It was time for a change, a new adventure, when Noelle and I loaded the car and left CT in early December heading west from the banks of Long Island Sound to the west coast, a 3,200 mile journey. We had spent the summer reflecting on our future. With Wyatt and Cooper each off to their own lives, Cooper in Williamsburg Brooklyn and Wyatt in Dallas, we knew it was time for change. We put our Weston, CT home on the market in early September assuming it would take many months to sell. Just three days later we were shocked when we received two solid offers on the same day. We set a closing date in early December hoping to be on the road in time to escape winter but our heads were spinning - where would we go?.
We had talked about moving but hadn't really decided where to go. Our key criteria for a new place to settle became an interesting city in a "blue" state near a coast without Northeastern weather extremes and the NYC metroplex cost of living. We didn't want the heat and humidity of the southern coast and it didn't take long to conclude that no city / state combination on the eastern seaboard met the test so we decided to make a reconnaissance trip to the west coast. We love parts of the central and southern California coast having met and married in Santa Barbara, but between the exorbitant cost of living up and down the California coast and the extreme drought we decided to look up the coast even further setting our sights on Oregon and Washington in the Pacific Northwest. We started with a flight into Portland and a return flight from Seattle in mid-October so we could touch both cities. We both love Seattle and Puget Sound, each having spent a year there before we met, but Seattle has a traffic pattern that we just can't warm up to, so Portland won! As someone I met recently said, Portland is a city where you are never further than 20 minutes from anything.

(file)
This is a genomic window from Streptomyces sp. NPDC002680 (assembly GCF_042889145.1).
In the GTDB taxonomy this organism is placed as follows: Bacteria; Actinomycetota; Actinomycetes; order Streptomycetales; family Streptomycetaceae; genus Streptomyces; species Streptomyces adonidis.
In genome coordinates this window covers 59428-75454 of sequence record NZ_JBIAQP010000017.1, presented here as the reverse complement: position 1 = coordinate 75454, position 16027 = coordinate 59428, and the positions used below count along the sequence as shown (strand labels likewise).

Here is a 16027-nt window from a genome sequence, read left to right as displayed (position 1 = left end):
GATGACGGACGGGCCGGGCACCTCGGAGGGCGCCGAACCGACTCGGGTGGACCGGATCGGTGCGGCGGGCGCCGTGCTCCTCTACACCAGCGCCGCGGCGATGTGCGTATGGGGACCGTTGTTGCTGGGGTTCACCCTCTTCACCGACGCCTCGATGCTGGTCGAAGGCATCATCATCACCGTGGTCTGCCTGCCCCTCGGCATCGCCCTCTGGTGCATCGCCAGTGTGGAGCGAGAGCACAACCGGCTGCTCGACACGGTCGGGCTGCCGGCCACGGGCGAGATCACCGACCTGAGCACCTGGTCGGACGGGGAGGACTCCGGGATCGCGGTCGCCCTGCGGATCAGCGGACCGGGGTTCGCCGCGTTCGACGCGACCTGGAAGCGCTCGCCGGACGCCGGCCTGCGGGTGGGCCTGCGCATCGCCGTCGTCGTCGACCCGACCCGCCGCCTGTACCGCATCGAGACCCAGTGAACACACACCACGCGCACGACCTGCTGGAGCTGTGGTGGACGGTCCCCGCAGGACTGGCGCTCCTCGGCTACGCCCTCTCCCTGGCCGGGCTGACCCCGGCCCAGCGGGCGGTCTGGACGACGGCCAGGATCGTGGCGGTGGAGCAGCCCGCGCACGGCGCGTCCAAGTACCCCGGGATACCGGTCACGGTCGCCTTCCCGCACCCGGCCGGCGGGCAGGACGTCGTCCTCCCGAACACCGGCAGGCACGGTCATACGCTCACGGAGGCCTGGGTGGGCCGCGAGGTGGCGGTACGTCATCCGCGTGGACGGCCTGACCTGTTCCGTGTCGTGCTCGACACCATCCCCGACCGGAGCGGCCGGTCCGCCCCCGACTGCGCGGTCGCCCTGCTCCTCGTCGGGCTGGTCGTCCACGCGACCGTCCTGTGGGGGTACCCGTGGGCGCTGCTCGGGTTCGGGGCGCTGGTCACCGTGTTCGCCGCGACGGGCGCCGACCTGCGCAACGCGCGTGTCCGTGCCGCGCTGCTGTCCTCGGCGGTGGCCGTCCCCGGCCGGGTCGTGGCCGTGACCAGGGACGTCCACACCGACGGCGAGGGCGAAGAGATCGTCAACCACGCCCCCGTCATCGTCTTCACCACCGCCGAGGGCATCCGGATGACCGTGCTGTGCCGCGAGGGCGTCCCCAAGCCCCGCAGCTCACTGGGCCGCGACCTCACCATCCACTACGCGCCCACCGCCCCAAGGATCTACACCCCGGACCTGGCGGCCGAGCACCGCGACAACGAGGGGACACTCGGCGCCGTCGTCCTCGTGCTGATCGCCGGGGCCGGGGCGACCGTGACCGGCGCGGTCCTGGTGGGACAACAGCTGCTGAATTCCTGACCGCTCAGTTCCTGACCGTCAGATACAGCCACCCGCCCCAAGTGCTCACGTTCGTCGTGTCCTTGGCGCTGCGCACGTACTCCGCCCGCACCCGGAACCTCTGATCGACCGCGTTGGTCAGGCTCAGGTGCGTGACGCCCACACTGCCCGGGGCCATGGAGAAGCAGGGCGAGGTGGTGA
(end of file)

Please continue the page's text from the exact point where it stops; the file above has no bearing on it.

Our second reconnaissance trip was to Portland in early November. Having scouted neighborhoods there on our October trip we had already decided to look for a house in either the Northeast or Northwest section of town. It was then that we realized that we weren't alone in recognizing the attractive features of Portland. The current Portland real estate market is clearly a sellers market with lots of multi-bid sales. The average home in the older neighborhoods of Portland is close to 2,400 square feet, dominated by Craftsman cottages from the 1920s. However, we knew we needed something a little bigger to start so as not to need a commercial storage space and / or to avoid selling or donating too much furniture in CT before the move. We wanted to take our time to determine where we want to settle longer term in Portland and hopefully avoid having to run out and buy furniture. We were very lucky to find a nice size home in the Alberta Arts section in the Northeast quadrant of Portland that we could rent for 16 months to give us time to acclimate and decide on whether or not we would like to purchase it or another home going forward.